Chandler Bond Market Review

Economic Roundup November 2012

Consumer Prices
In September, overall CPI inflation rose to 2.0% on a year-over-year basis from 1.7% in August, largely driven by a continued rise in energy prices. The year-over-year Core CPI (CPI less food and energy) rose slightly to 2.0% in September, from 1.9% in August. The core inflation rate is in line with the Fed’s inflation target of 2.0%.

Labor Markets
The October employment report showed that payrolls increased by 171,000 (above the consensus estimate of 125,000), following a gain of 148,000 in September. However, the unemployment rate edged up to 7.9% from 7.8% in September, driven by an increase in the labor force. The employment report continues to reflect an overall slow pace of growth in the domestic economy.

Retail Sales
In September, Retail Sales rose 5.4% on a year-over-year basis. On a month-over-month basis, Retail Sales rose 1.1% in September, exceeding the consensus forecast. Spending trends have been modest, but elevated unemployment levels and high gas prices continue to put pressure on the consumer.

Housing Starts
Single-family housing starts rose 11% to 603,000 in September, on top of a 7% increase in August. Recent data suggests that the housing market is beginning to rebound.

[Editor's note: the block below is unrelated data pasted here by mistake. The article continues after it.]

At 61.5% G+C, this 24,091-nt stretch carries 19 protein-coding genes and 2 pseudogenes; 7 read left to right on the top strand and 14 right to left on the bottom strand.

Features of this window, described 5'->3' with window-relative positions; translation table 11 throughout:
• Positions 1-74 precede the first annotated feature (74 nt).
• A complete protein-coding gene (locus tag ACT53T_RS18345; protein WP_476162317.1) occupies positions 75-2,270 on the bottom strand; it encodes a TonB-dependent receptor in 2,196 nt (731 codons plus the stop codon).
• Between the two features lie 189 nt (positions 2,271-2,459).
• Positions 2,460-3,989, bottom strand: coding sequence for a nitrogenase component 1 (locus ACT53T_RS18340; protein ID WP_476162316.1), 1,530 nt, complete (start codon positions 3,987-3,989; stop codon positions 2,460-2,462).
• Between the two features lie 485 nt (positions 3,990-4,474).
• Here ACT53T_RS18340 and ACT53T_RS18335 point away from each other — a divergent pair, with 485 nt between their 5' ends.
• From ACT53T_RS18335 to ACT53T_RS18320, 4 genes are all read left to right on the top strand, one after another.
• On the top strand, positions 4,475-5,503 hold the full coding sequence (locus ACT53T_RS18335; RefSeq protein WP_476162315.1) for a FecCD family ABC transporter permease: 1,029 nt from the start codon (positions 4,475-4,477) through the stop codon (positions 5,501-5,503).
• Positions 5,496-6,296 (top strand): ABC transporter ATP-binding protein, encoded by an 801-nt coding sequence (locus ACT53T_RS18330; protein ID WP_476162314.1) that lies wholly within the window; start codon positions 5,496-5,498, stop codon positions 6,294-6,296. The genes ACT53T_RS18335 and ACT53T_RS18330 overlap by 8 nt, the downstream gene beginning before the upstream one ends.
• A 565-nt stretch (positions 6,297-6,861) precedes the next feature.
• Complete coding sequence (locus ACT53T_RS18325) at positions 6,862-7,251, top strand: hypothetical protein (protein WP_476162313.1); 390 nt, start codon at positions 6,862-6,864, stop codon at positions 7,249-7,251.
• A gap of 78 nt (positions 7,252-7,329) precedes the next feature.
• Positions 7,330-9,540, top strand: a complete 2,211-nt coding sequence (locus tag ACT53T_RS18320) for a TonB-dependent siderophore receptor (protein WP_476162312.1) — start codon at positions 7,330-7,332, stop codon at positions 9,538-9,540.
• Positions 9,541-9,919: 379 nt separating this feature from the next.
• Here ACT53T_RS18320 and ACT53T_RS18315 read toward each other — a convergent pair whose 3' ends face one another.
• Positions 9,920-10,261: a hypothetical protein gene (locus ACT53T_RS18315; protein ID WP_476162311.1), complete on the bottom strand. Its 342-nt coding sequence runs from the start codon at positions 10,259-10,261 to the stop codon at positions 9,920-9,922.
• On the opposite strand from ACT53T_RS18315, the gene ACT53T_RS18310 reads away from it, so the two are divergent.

Credit Spreads November 2012

Economic Data November 2012


This report is provided for general information purposes only and should not be construed as specific legal, tax, or financial planning advice. All opinions and views constitute judgments or relevant information as of the date of writing and such information may become outdated or superseded at any time without notice. This report is not intended to constitute an offer, solicitation, recommendation or advice regarding any securities or investment strategy. This information should not be regarded by recipients as a substitute for the exercise of their own judgment. Fixed income investments are subject to interest, credit, and market risk. Interest rate risk: the value of fixed income investments will decline as interest rates rise. Credit risk: the possibility that the borrower may not be able to repay interest and principal. Low rated bonds generally have to pay higher interest rates to attract investors willing to take on greater risk. Market risk: the bond market in general could decline due to economic conditions,especially during periods of rising interest rates.

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